When he is in the act of running away, the squeaking noise with the lips, instead of stopping him, would cause him to run faster. They frequently also use another sound, similar to what we use when we wish to answer in the affirmative without opening the lips, consisting in a sort of humming noise, sounding through the nostrils, but rather more short and sudden. The arrow's used on these occa-' sions are nearly six feet long, (the war-arrows being about three feet,) made of reed, headed with iron-wood: they are not feathered, and their great length is requisite, that they may go straight enough to hit a small object; besides which, it is advantageous in taking an aim through a thick bush. Each individual in the party has only two arrows, for, as soon as he has discharged one from his bow, it is immediately brought to him by one of the attendants who follow the party. The bows also are rather longer than those used in war, being about six feet, the war-bows being about four feet and a half; nor are they so strong, lest


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the difficulty of bending them should occasion a slight trembling of the hand, which would render the aim less certain.

Finow and his friends having finished their shooting excursion, and taken some refreshment, directed their walk at random across the island, and arrived near a rock, noted by the natives as being (in their estimation) the immediate cause of the origin of all the Tonga islands. It happened once (before these islands were in existence) that one of their gods (Tangaloa) went out a fishing with a line and hook: it chanced, however, that the hook got fixed in a rock at the bottom of the sea, and, in consequence of the god pulling in his line, he drew up all the Tonga islands, which, they say, would have formed one great land; but the line accidentally breaking, the act was incomplete, and matters were left as they now are. They show a hole in the rock, about two feet diameter, which quite perforates it, and in which Tangaloa's hook got fixed. It is moreover said that Tooitonga (the divine chief) had, till within a few years, this very hook in his possession, which had been handed down to him by his forefathers; but, unfortunately, his house catching fire, the basket in which the hook was kept got burnt with its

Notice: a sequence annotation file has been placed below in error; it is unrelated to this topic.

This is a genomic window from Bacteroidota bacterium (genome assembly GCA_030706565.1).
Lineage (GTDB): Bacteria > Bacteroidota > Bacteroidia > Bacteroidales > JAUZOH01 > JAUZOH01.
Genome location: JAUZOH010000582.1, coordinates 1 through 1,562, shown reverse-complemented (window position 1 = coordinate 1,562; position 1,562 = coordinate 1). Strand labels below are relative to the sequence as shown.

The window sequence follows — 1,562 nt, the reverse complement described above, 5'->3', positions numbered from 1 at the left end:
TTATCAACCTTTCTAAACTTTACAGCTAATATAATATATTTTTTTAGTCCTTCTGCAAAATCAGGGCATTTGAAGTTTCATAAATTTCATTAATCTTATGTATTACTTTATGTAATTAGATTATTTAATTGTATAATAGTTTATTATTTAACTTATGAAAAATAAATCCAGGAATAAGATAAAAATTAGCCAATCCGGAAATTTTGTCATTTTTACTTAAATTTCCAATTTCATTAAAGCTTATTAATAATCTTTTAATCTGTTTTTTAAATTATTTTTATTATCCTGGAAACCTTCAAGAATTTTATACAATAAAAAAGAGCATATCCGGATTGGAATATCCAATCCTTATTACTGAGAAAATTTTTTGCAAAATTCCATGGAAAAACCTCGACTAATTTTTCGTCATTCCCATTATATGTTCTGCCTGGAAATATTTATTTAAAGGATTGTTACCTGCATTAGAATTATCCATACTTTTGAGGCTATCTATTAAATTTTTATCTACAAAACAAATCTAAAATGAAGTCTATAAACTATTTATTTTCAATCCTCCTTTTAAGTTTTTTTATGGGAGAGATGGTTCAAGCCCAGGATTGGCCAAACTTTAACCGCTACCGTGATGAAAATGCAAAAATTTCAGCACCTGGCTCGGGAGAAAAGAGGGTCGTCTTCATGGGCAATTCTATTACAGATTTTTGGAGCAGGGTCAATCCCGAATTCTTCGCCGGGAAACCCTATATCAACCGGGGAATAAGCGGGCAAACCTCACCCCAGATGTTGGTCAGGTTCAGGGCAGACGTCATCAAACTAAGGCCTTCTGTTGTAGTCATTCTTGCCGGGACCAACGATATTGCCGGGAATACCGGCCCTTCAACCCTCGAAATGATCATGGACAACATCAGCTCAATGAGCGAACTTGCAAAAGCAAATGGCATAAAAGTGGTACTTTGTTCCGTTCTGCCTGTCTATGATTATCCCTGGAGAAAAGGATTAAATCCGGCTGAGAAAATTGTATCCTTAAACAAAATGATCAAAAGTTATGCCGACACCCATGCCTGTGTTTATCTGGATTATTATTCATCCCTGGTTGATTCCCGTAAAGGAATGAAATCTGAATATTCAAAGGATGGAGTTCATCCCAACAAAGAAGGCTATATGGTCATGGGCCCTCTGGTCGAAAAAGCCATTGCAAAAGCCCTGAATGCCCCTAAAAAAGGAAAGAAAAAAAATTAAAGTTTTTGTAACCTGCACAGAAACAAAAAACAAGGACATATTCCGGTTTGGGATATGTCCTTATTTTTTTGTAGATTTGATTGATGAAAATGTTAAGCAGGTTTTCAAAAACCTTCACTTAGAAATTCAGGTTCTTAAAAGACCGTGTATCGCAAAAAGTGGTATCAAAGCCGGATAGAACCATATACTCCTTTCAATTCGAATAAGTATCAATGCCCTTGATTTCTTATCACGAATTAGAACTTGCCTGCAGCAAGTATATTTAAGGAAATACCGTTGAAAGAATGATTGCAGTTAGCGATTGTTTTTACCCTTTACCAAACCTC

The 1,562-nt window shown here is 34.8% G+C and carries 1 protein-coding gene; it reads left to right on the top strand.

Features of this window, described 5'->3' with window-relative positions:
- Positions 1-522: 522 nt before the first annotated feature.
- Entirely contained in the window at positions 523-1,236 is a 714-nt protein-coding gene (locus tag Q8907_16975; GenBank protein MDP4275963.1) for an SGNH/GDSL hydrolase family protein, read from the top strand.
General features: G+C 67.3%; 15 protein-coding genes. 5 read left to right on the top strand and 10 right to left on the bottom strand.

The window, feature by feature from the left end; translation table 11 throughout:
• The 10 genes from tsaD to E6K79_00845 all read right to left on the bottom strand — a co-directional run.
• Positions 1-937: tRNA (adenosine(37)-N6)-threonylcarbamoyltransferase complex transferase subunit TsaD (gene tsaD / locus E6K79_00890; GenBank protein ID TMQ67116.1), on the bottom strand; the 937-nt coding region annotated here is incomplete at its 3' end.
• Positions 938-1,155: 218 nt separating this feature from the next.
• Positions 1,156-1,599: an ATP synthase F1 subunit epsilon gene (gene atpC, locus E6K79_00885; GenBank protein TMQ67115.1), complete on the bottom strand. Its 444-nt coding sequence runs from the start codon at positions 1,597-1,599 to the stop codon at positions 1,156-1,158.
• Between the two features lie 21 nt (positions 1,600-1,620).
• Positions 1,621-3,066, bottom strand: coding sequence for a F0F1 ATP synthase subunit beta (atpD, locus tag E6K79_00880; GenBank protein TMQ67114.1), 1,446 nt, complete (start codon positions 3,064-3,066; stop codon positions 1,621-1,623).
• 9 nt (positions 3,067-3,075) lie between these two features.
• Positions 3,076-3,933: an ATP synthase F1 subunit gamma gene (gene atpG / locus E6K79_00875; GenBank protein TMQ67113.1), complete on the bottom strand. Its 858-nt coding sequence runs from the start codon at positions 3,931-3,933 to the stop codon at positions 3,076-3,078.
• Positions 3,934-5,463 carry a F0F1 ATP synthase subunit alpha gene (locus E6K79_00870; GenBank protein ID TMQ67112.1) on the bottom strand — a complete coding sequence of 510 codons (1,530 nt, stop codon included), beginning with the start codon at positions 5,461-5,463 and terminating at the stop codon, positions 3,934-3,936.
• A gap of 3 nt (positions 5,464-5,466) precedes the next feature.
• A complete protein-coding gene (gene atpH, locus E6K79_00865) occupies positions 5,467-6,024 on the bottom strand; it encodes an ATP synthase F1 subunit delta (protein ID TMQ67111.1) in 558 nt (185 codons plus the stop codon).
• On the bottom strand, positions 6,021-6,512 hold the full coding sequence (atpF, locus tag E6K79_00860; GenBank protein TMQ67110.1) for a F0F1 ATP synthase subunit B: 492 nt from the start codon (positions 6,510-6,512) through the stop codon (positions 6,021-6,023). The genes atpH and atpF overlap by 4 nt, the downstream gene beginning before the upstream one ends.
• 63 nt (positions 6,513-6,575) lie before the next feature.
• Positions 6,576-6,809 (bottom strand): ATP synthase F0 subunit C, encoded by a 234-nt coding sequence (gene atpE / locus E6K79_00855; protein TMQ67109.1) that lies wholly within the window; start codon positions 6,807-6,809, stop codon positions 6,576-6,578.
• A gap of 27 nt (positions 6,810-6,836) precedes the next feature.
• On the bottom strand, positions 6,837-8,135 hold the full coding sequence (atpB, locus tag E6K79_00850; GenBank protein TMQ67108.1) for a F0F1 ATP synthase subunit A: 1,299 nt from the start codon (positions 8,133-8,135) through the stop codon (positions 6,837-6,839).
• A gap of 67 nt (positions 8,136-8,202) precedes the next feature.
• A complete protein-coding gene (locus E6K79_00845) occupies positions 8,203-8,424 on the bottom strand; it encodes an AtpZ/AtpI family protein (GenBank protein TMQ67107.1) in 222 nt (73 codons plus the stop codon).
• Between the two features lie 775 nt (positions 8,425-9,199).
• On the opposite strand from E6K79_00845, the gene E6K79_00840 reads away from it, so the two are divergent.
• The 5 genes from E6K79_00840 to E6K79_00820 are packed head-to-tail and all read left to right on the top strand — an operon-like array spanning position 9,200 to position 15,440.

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contents. Mr. Mariner once asked Tooitonga what sort of a hook it was, and was told that it was made of tortoiseshell, strengthened by a piece of the bone of a whale: in size and shape it was just like a large albacore hook, measuring six or seven inches long, from the curve to the part where the line was attached, and an inch and a half between the barb and the stem. Mr. Mariner objected that such a hook must have been too weak for the purpose ; Oh no, said Tooitonga, you must recollect that it was a god's hook, and could not break ;—how came then the line to break? was it not also . the property of a god ?—I do not know how that was, replied Tooitonga; but such is the account they give, and I know nothing farther about it.

A few days after this excursion, Finow having portioned out several of the smaller islands to the government of certain of his chiefs and matabooles, returned with his party to Vavaoo. As soon as he arrived at Felletoa, he issued orders for a general assembly of the people, to be present on an appointed day, at a general fono, or harangue, to be addressed to them in regard to the affairs of agriculture, and to remind them of their duty towards their chiefs, and how they ought to behave at all public